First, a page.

Theta Tau is first and foremost a brotherhood of engineers. Being a brother of Theta Tau means that you have a community of brilliant men AND women not only on campus, but across the country that will see you as family. Being a brother means you hold a strong connection to a broad network of other engineers - a network that permeates through your academic, professional, and social life.
This network is a support structure that you can rely on in the face of struggles that you will face in your college career. Being a brother means being part of a community that you can depend on beyond the campus and throughout your life. Being a brother means building deep relationships with a diverse group of people who hold vast reservoir of insight and experience in many areas of life. The wealth of these experiences enrich your life and teach you lessons that you can't learn from the classroom or even a job. Being a brother means building a college experience that is incredibly unique and valuable.
Interesting attending Rush events or learning more? Email our Rush chairs or take a look at our Rush schedule below.
Monday, January 8th from 6:00 pm to 8:00 pm
Tuesday, January 9th from 6:00 pm to 8:00 pm
Thursday, January 11th from 5:30 pm to 7:30 pm
Friday, January 12th from 6:00 pm to 9:00 pm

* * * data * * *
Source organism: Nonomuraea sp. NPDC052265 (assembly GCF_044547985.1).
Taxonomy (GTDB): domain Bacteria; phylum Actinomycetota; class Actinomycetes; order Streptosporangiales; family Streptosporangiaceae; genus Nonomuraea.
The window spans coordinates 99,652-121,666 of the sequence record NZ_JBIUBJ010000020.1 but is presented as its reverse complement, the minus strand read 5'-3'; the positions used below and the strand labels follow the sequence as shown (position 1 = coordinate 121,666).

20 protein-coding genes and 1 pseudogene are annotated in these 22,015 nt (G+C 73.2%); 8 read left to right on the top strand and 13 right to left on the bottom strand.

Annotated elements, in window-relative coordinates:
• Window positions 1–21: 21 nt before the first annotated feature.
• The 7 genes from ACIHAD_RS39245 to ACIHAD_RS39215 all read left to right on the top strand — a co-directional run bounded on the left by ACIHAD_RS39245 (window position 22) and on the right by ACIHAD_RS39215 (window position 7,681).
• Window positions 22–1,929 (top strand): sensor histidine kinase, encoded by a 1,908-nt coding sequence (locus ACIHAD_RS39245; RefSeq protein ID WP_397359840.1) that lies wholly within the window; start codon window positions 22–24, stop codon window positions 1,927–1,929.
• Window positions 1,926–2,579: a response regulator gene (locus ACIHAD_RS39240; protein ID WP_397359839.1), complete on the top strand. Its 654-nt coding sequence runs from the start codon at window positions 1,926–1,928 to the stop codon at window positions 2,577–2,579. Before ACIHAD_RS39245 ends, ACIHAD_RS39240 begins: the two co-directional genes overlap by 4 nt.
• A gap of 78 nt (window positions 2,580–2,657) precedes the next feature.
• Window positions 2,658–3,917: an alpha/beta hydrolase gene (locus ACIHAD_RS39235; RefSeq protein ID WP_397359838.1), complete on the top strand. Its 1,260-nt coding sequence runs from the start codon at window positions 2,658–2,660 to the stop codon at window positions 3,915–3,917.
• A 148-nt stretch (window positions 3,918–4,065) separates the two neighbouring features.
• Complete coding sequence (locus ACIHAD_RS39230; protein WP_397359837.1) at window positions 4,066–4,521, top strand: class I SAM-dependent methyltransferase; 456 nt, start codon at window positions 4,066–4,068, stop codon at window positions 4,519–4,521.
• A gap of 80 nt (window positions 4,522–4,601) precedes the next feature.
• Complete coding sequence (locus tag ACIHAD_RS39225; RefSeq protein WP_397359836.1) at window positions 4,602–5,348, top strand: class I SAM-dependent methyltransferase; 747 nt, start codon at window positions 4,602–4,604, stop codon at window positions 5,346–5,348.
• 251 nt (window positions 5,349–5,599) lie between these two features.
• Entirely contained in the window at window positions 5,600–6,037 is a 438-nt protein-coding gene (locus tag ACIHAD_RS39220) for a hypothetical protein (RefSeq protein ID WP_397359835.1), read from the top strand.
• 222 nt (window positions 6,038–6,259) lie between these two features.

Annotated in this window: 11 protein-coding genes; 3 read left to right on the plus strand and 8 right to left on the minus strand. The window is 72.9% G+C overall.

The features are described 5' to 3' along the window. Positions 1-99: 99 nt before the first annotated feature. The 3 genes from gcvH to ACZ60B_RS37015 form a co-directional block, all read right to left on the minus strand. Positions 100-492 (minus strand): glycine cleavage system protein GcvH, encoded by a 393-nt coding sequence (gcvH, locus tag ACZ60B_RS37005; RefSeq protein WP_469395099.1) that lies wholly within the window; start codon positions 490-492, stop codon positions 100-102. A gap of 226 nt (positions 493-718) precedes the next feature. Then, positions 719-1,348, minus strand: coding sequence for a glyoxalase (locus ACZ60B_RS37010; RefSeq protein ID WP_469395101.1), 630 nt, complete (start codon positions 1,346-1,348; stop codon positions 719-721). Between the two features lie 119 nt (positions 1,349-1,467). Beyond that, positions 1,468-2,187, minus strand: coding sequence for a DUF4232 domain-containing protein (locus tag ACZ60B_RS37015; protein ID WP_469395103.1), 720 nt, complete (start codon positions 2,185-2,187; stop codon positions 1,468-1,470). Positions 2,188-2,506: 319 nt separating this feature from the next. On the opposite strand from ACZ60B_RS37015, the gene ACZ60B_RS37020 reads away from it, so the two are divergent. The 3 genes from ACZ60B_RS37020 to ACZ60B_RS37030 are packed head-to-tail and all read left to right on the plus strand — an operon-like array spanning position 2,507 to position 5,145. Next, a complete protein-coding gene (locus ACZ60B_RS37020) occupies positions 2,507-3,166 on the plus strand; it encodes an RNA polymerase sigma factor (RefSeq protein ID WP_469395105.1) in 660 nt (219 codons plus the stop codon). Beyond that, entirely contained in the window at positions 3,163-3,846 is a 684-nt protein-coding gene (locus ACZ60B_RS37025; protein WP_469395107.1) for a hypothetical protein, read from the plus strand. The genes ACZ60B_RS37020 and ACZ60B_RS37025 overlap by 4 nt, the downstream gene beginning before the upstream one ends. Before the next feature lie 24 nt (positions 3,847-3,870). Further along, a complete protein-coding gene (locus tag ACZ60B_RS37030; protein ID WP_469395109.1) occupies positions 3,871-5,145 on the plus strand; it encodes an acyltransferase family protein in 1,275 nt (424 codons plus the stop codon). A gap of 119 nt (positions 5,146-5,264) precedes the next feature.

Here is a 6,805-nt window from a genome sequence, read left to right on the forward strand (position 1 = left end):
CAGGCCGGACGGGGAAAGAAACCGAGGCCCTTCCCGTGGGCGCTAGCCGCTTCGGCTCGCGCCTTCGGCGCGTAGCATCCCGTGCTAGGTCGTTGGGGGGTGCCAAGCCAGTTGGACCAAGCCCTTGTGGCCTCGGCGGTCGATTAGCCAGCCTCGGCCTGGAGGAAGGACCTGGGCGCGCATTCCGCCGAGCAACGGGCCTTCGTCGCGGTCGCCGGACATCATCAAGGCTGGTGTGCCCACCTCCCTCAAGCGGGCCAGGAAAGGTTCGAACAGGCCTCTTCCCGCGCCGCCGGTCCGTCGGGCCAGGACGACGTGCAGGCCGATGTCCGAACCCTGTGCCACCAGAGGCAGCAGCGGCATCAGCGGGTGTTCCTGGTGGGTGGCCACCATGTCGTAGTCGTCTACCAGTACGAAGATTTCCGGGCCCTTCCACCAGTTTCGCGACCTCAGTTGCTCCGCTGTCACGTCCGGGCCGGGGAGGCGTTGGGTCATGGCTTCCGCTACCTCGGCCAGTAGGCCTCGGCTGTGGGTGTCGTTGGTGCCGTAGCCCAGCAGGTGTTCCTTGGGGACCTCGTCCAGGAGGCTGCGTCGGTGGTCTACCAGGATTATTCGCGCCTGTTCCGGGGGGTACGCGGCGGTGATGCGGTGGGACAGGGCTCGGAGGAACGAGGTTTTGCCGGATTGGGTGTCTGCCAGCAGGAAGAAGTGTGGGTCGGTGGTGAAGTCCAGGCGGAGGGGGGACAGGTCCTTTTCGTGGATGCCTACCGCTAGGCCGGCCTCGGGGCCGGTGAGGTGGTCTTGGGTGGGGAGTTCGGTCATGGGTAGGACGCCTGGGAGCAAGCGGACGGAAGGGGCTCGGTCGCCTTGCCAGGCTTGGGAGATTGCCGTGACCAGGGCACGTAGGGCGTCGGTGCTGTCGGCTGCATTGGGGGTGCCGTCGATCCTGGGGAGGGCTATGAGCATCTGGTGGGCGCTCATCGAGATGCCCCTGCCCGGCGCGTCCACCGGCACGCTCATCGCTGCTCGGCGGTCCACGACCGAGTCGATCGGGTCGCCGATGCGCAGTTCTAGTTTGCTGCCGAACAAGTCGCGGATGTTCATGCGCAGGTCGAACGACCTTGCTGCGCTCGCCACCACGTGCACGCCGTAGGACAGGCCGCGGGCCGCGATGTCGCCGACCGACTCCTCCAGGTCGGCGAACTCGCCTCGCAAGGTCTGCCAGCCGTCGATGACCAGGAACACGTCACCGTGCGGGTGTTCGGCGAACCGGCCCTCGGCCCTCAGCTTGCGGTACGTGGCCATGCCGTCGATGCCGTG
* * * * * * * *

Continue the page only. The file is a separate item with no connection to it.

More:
Boulevard Room (Pierpont)
Sunday, January 14th from 2:30 pm to 4:30 pm
747 Packard St, Ann Arbor, MI 48104, USA
Fraternities and Sororities are what many people refer to "Greek Life", and are societies that induct members for lifetime membership. Sororities are all-female Greek Organizations, while Fraternities can be both all-male and Co-ed Organizations. Each organization has certain rules and values that make each one unique, however they are often considered either "Social" or "Professional" groups. Professional Greek Organizations have strong focus on Professionalism as well as Brotherhood or Sisterhood.
Theta Tau is a Co-ed Professional Engineering Fraternity. This makes us a "Professional" fraternity, which means we value the professional development and conduct of our members more than a social fraterity might. We are also composed of members that have an interest in Engineering, which unites us as another common focus. Finally, we are co-ed, and accept members of all genders.
Rushing is an interesting term to describe the first interactions you have with Greek organization. Theta Tau's Rush week is designed to introduce you to the Fraternity and it's members. You don't have to be an Engineer to attend Theta Tau rush events, and you are allowed to Rush other Greek fraternities and sororities while rushing Theta Tau.
Theta Tau is Professional fraternity, and we absolutely do not tolerate hazing. For that matter, we are also a "dry" fraternity, and do not spend money on alcohol nor do we permit alcohol at our events, including Rush Events. We uphold a strict Risk Management policy to protect the reputation of the Fraternity and protect our interest in maintaining professionalism.